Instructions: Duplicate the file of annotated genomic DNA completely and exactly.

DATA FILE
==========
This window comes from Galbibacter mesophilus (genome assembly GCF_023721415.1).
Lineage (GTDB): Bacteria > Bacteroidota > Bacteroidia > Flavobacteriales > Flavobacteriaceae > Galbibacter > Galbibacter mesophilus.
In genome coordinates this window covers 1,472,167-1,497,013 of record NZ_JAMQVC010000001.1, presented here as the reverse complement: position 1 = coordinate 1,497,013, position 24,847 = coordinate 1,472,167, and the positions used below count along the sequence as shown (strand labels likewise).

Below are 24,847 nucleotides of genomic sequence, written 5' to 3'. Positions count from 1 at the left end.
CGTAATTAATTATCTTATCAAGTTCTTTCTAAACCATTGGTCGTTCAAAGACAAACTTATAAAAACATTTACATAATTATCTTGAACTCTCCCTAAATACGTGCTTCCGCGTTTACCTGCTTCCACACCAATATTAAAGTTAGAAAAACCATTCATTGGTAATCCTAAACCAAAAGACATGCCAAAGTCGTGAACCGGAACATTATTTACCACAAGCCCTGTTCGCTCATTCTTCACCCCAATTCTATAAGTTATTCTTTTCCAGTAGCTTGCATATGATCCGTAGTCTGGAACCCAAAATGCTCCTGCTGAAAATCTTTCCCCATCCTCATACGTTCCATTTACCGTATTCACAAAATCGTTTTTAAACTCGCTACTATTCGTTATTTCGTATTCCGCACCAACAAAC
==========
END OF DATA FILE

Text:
This window comes from Galbibacter mesophilus (genome assembly GCF_023721415.1).
Lineage (GTDB): Bacteria > Bacteroidota > Bacteroidia > Flavobacteriales > Flavobacteriaceae > Galbibacter > Galbibacter mesophilus.
In genome coordinates this window covers 1,472,167-1,497,013 of record NZ_JAMQVC010000001.1, presented here as the reverse complement: position 1 = coordinate 1,497,013, position 24,847 = coordinate 1,472,167, and the positions used below count along the sequence as shown (strand labels likewise).

Below are 24,847 nucleotides of genomic sequence, written 5' to 3'. Positions count from 1 at the left end.
CGTAATTAATTATCTTATCAAGTTCTTTCTAAACCATTGGTCGTTCAAAGACAAACTTATAAAAACATTTACATAATTATCTTGAACTCTCCCTAAATACGTGCTTCCGCGTTTACCTGCTTCCACACCAATATTAAAGTTAGAAAAACCATTCATTGGTAATCCTAAACCAAAAGACATGCCAAAGTCGTGAACCGGAACATTATTTACCACAAGCCCTGTTCGCTCATTCTTCACCCCAATTCTATAAGTTATTCTTTTCCAGTAGCTTGCATATGATCCGTAGTCTGGAACCCAAAATGCTCCTGCTGAAAATCTTTCCCCATCCTCATACGTTCCATTTACCGTATTCACAAAATCGTTTTTAAACTCGCTACTATTCGTTATTTCGTATTCCGCACCAACAAAC